One woman posted that her husband taught their chicks to go in by picking up each bird and walking it up the ladder! Another wrote that she’d been picking up her chicks and putting them in each night for two weeks. How long will it be, she asked, until they learn to go in themselves? The drill they’ve learned, I thought, is to wait until someone comes along and puts you in. I realized I’d have to find some way to trick them into doing it themselves, and that wouldn’t traumatize them or me.
A couple of posters had some workable ideas. One advised removing the feeder a couple of hours before dusk, and then putting it into the coop, so they’d be hungry and go in to eat. Another suggested putting a bright light into the coop, since it was the darkness they feared. They’d gravitate toward the light.
That night, I marshaled all my resources. I took away their feeder two hours before dusk. Then I went into the pen and filled the feeder right in front of their little beaks before putting it in the coop. Next, I put a flashlight in the coop, shining a spotlight on the feeder. Finally, I sprinkled grass clippings on the ladder. “Come on, girls!” I called. I tapped the top of the ladder.
Within a few minutes, three of them moseyed up the ladder and into the coop. Uncharacteristically, Batgirl (a Barred Rock, so named by our youngest grandson Zachary), stayed below, pacing the pen and peeping. Batgirl is the alpha female of the group, the leader, usually the first to investigate anything new. Surely she understood what she needed to do. I called out to her and tapped the ladder.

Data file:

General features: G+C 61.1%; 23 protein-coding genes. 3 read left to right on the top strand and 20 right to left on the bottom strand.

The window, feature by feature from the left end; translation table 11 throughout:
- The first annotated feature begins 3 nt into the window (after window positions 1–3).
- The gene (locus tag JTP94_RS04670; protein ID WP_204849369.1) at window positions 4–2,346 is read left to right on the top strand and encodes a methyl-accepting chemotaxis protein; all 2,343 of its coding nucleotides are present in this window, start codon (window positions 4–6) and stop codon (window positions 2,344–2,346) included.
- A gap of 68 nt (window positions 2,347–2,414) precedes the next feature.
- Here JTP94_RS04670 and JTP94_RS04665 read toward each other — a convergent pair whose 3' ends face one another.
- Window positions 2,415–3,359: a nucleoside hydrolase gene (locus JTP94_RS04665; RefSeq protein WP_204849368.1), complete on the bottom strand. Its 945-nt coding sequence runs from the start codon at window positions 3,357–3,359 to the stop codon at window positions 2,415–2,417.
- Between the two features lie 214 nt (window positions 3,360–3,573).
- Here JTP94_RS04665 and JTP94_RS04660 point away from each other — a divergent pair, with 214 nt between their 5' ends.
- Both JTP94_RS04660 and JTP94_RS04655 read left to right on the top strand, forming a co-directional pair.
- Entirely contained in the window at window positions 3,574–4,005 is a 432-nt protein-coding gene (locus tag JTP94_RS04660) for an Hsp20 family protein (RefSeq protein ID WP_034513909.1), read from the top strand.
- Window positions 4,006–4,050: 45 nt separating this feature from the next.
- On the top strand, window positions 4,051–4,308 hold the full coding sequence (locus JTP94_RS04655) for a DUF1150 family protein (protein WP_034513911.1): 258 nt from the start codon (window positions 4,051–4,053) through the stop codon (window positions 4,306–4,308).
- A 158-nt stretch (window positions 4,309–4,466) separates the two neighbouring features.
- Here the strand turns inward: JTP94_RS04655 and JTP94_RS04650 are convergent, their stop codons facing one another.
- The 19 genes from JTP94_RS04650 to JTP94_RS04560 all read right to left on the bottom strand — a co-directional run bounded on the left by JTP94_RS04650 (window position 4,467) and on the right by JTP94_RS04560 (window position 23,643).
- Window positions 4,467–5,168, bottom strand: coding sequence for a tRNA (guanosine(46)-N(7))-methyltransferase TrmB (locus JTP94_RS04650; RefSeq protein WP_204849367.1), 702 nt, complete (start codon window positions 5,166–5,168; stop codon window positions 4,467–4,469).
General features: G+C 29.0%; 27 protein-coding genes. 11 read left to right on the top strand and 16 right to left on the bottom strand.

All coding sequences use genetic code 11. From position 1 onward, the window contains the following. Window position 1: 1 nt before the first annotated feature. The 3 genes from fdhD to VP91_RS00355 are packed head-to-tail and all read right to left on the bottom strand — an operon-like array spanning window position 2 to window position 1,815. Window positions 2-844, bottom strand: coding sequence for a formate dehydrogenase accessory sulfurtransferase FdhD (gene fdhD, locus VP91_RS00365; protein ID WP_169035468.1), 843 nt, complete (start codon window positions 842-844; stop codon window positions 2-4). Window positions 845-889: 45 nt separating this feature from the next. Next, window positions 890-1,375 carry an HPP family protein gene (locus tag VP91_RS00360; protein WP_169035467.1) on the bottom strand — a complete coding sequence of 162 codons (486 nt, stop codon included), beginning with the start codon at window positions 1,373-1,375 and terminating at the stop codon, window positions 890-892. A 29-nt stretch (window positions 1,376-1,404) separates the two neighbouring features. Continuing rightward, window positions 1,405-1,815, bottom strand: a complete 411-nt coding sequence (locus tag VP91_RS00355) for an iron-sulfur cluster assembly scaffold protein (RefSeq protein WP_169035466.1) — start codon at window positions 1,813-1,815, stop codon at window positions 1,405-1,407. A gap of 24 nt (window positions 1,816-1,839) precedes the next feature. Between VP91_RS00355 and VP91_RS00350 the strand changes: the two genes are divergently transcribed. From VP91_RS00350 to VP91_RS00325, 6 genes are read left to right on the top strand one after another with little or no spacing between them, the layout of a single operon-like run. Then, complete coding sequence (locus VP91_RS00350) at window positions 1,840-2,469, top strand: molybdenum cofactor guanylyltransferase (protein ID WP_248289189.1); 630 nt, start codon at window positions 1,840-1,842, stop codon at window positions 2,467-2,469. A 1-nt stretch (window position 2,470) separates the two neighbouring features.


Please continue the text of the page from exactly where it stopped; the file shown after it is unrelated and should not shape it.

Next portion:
Finally, Batgirl gave up and stopped her pacing and peeping. “Shoulders” hunched, head down, she walked with an air of resignation (I swear!) to the front of the ladder and up. It occurred to me then that she wasn’t upset about going into the coop; she was upset because everybody else was ignoring her! They’d all taken off without her.
Success! I quickly shut the pop door, went out of the pen, around to the egg door, and thoughtlessly removed the flashlight. Of course, they all started the piteous peeping again. They’ll pipe down in a few minutes, I told myself, and went into the house.
The next night, I went through the same performance, except that I had forgotten the grass clippings. They went in easily anyway. This time, however, I decided to let them finish eating before taking away the flashlight. I sat out on the deck for about ten minutes; then went to check on them. Nobody was feeding, but two of the birds were staring at the wall and moving their heads all around; right; then left, then stretching their necks up, then down. The bright light was behind them, and I realized they were fascinated with their shadows on the wall. How cute is that! I thought.
Then I heartlessly took the flashlight away.
The fourth evening Rick came home and I bragged about my success in training the chicks. “I’ll show you how I do it tonight!” I enthused. But we got to talking and lost track of time. It was already past dusk when we went out to do the routine. To my amazement, the chicks had already gone in the coop! Without induced hunger, grass clipping bribes, or a spotlight on the feeder! I was so proud. Their little bird brains had learned the lesson in just two nights. It seemed they needed just a little nudging for their instincts to kick in.
A few weeks later, we put in a roost. After a few days, we finally remembered to check whether they were using it. We went out after dark, and at first couldn't even see them through the window. Turns out they were all snuggled together on the far end of the roost, away from the window. Apparently, they now felt safe in their new home.